Section 5.1 - Theory, o f SysteDls o f Linear Equations and

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Theory, of SysteDls Linear Equations and Eigenvalue /Eigenvector Problel1ls Null Space and Range a Matrix The null space Null(A) of a matrix A is the set of vectors x that are solutions to the system of equations Ax O. The range Range(A) of A is the set of vectors b such that Ax = b has a solution. Another name that is sometimes used for Null(A) is the kernel of A. In this section we examine these two important sets of vectors associated with any matrix. We look at their role in linear models and learn how to determine these sets. Both the Null(A) and Range(A) are vector spaces. Definition. A vector space is any set V of vectors such that if Xl> X 2 are in V, then any linear combination rxl + SX 2 is also in V. IfAxl -= 0 and AX2 = 0, then we have A(rxl + SX 2 ) = r(Ax l ) + s(Ax 2 ) = reO) + s(O) = 0 Thus Null(A) is a vector space. A similarly simple proof, left as an exercise, shows that Range(A) is a vector space. Suppose that A is an n-by-n matrix for which the system Ax = b has a unique solution for every b. Then Range(A) is all possible n-vectors, and Null(A) is just the zero vector 0, since 0 is always a solution to Ax = 0 and by assumption there can only be one solution to Ax = O. 393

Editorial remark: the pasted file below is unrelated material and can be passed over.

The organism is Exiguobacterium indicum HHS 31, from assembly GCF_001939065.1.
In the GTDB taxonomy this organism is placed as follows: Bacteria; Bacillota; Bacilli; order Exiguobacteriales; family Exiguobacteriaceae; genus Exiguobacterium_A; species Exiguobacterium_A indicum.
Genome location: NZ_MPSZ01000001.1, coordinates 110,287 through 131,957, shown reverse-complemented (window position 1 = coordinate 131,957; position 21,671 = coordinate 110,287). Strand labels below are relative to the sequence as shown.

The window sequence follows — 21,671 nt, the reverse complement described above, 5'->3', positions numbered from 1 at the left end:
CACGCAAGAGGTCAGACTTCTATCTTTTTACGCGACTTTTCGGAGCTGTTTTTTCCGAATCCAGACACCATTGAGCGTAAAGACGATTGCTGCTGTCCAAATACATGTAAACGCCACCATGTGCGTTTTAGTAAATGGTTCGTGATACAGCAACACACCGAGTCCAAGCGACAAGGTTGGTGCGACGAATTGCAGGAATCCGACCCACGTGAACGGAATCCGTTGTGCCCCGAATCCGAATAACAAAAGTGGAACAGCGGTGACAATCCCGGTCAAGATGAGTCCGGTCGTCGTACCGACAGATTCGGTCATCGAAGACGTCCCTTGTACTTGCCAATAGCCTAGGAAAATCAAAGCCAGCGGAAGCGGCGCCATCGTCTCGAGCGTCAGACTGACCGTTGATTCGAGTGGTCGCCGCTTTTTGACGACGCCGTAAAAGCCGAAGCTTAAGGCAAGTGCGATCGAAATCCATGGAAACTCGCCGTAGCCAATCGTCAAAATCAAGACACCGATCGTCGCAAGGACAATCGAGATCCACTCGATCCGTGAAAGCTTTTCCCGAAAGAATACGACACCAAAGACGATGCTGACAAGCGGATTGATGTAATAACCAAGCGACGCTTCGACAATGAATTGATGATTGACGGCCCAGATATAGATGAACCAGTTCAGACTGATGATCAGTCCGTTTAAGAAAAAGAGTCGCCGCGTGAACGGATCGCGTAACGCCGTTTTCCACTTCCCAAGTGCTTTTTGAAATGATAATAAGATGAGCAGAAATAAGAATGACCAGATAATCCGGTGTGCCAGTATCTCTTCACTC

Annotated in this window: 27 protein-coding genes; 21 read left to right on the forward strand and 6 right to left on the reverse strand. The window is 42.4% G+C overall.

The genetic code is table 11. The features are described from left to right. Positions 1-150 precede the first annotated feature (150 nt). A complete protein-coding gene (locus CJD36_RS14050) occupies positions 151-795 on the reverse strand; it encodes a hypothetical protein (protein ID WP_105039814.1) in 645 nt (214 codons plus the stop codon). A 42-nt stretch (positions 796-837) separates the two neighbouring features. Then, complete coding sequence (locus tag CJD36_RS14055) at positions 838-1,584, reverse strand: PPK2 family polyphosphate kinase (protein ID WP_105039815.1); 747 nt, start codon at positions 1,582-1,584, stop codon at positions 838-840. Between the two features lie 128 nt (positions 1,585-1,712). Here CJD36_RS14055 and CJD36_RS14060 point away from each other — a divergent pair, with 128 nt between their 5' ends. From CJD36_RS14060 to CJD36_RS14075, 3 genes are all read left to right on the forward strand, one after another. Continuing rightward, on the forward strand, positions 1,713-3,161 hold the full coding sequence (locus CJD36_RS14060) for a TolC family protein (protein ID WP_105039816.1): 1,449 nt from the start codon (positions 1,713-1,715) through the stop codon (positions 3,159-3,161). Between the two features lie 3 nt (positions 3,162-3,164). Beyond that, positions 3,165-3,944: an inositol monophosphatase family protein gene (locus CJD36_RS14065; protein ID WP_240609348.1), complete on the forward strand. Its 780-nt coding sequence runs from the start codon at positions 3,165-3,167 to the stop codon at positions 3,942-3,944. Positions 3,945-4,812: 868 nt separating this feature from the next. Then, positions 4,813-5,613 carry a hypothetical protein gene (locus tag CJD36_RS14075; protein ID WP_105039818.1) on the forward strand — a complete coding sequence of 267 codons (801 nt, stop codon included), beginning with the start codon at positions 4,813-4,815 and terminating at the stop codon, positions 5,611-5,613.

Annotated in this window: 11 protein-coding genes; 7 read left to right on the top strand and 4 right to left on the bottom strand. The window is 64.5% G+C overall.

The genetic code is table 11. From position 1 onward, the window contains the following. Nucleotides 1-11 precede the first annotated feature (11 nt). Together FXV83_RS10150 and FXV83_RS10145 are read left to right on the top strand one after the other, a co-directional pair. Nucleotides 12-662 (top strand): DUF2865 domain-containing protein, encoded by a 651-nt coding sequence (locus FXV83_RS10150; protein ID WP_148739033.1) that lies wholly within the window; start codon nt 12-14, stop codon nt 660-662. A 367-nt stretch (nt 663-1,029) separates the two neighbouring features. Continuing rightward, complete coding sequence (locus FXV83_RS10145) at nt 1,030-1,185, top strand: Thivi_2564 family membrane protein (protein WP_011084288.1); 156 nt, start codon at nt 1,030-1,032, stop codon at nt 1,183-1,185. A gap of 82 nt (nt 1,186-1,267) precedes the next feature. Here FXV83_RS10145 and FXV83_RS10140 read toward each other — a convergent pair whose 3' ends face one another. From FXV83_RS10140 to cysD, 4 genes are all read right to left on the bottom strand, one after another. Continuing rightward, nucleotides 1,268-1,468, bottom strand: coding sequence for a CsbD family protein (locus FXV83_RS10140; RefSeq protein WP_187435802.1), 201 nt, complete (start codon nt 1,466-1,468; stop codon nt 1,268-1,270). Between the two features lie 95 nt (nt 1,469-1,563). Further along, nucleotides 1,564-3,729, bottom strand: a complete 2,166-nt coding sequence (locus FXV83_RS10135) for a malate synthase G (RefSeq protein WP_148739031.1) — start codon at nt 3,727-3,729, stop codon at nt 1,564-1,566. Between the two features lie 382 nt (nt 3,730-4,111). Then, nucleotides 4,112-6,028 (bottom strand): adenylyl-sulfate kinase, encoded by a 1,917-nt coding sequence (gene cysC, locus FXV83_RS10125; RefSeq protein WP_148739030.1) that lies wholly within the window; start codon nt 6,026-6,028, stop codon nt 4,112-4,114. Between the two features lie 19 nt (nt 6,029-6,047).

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394 Ch. 5 Theory of Systems of Linear Equations and EigenvaluelEigenvector Problems y y --+-~--~----------~x Figure 5.1 (a) Two lines intersect at a point. (b) Two parallel lines have no inter- section points. In this section we are concerned with matrices A for which Ax = b has nonunique solutions or no solutions. Then determining the range and null space of A becomes important. Let us briefly describe the geometry of systems of equations that do not have unique solutions. Consider the pair of equations 2x - Y 5 (1) 3x + 2y II In Figure 5.la we have plotted the graph of the two equations in (1) in x - y space. The graph of a linear equation is a straight line. An (x, y) pair that solves (1) must lie on the lines of both equations. That is, the (x, y) pair must be the coordinates of the point where the two lines intersect. From Figure 5 .Ia we see that this intersection point has coordinates (3, 1). Suppose the two equations produce lines that are parallel: y 4x 5 4 (2) (see Figure 5.1b). Then there is no common point--no solution to (2). Note that "parallel" means that the second equation's coefficients are multiples of the first's. We saw in the canoe-with-sail example in Section 1.1 that when two equations produce almost parallel lines, the equations can give strange results. A system of three equations in three unknowns, such as + 5y + 4z 4 x + 4y + 3z = 1 - x + 3y + 2z = - 5 (3)
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Sec. 5.1 Null Space and Range of a Matrix -;~------------~~--+---.x (a) Figure 5.2 (a) Three planes intersect at a point. (b) The lines formed by in- tersections of two planes are parallel. (c) Three planes intersect along a line. 395 Intersection lines of two planes (b) y ~~------~--------------x (e) has a simihrr interpretation in three-dimensional space (see Figure S.2a).
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Section 5.1 - Theory, o f SysteDls o f Linear Equations and

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